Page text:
Many patients with blood disorders don’t receive recommended vaccines and screenings

The research, led by Luis E. Malpica Castillo, MD, in the division of hematology/oncology, aims to improve awareness and utilization of infection prevention tools.

Many patients with blood disorders don’t receive recommended vaccines and screenings click to enlarge Luis E. Malpica Castillo, MD

New research from the University of North Carolina School of Medicine has found that only a low percentage of hospital patients being treated for immune-mediated blood disorders, such as immune thrombocytopenic purpura, receive the recommended vaccinations and infectious disease screenings.

"The management of patients with blood disorders carries a risk of infections which can deeply affect a patient's outcome,” said Luis E. Malpica Castillo, MD, a fellow in in the division of hematology/oncology in the UNC Department of Medicine and lead author of an article published in the American Journal of Hematology.    

“Vaccination and infectious disease screening can decrease these infectious complications and improve safety when treating patients with blood disorders, Malpica said. “However, some health care providers are not fully aware of these prevention tools. Our study aims to develop strategies to improve awareness and utilization of these infection prevention tools when treating patients with blood disorders.”

Malpica will give a presentation about his research at the American Society of Hematology’s annual meeting in Orlando, Florida, in December.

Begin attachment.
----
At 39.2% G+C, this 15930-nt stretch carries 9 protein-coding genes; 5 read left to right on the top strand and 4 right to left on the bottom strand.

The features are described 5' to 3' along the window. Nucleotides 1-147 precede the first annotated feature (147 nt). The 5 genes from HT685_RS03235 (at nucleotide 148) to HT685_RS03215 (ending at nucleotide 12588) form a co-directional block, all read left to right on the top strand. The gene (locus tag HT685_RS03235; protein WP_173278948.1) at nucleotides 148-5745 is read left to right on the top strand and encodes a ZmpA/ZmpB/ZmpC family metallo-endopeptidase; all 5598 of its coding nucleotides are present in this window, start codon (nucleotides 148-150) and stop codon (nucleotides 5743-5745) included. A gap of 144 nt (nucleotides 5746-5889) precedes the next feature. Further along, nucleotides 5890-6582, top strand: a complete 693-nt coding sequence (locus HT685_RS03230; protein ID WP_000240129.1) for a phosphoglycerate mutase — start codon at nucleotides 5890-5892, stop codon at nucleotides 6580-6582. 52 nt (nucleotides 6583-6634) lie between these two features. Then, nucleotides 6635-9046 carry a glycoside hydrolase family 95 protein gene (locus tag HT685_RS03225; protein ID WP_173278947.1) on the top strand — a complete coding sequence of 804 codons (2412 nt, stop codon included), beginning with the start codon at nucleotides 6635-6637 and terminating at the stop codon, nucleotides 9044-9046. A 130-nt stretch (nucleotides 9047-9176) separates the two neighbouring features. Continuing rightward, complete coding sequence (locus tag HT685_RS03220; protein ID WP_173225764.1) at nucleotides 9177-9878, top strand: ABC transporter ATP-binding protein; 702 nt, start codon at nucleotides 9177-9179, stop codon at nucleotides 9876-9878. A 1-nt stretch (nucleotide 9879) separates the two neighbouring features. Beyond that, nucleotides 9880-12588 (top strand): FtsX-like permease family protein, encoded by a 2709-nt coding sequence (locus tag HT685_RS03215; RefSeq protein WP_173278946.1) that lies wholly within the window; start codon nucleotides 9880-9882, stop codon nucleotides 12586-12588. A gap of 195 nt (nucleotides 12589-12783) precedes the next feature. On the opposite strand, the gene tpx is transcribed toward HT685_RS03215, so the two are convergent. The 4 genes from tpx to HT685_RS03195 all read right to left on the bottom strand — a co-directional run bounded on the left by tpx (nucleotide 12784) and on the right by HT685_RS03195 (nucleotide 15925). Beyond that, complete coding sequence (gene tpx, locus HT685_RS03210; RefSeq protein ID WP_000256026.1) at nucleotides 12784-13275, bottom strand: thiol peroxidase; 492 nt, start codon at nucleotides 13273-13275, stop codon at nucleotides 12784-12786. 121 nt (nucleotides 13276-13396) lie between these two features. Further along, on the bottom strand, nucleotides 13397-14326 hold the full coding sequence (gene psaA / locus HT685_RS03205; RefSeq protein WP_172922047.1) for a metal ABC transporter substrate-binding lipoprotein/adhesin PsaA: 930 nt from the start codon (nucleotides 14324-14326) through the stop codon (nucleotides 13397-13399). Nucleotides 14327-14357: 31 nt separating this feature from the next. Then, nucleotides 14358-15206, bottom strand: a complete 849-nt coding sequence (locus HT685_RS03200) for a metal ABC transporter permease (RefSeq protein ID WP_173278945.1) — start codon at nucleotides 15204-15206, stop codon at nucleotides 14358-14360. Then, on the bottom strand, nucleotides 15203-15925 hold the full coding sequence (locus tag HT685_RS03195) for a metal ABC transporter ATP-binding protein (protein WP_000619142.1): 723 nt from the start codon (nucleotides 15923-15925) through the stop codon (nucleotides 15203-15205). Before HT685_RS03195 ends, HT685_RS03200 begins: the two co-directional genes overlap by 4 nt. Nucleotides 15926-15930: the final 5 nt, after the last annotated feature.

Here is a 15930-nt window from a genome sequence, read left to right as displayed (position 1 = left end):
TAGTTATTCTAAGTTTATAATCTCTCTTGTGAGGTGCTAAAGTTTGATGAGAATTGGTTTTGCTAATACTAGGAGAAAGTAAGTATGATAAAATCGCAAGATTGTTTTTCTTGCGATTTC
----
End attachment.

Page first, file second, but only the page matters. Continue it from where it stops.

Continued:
For the presentation, Malpica and five UNC co-authors analyzed data from 269 patients treated at six hospitals for conditions including immune thrombocytopenic purpura, autoimmune hemolytic anemia, acquired coagulation factor deficiency, thrombotic thrombocytopenic purpura, atypical hemolytic uremic syndrome, paroxysmal nocturnal hemoglobinuria, and antiphospholipid syndrome. 

Overall, only 6 percent of these patients were appropriately immunized as recommended by national guidelines. In patients treated with eculizumab, 38 percent received both of the recommended vaccines. In patients treated with splenectomy (a surgery to remove the spleen), 11 percent received guideline recommended vaccines, but only 8 percent were appropriately vaccinated by receiving all indicated vaccines at least four weeks prior to their scheduled surgery. In patients treated with rituximab, 68 percent were appropriately screened for hepatitis B at odds with national recommendations of 100%. Overall, 36 percent received an annual influenza vaccine and 11 percent of eligible patients received the herpes zoster vaccine.  

Based on these results, Malpica and study co-authors created infographics aimed at improving awareness among health care providers. They summarized recommendations in an easy-to-use pocket brochure which they are hoping to nationally disseminate to the different health care providers. Additionally, efforts are being placed to build immunization reminders into UNC Health Care’s electronic medical record system for prescriptions of rituximab or eculizumab. They plan to propagate the results of their study and hope that other academic medical centers will replicate it.

Senior author of the paper is Stephan Moll, MD, professor in the division of hematology/oncology at UNC. Co-authors, all from UNC, are David van Duin, MD, PhD, associate professor in the division of infectious diseases, Shannon Palmer, MS; Anqi Zhu, MS; Allison Deal, MS; and Shen-Li Chen, PharmD.

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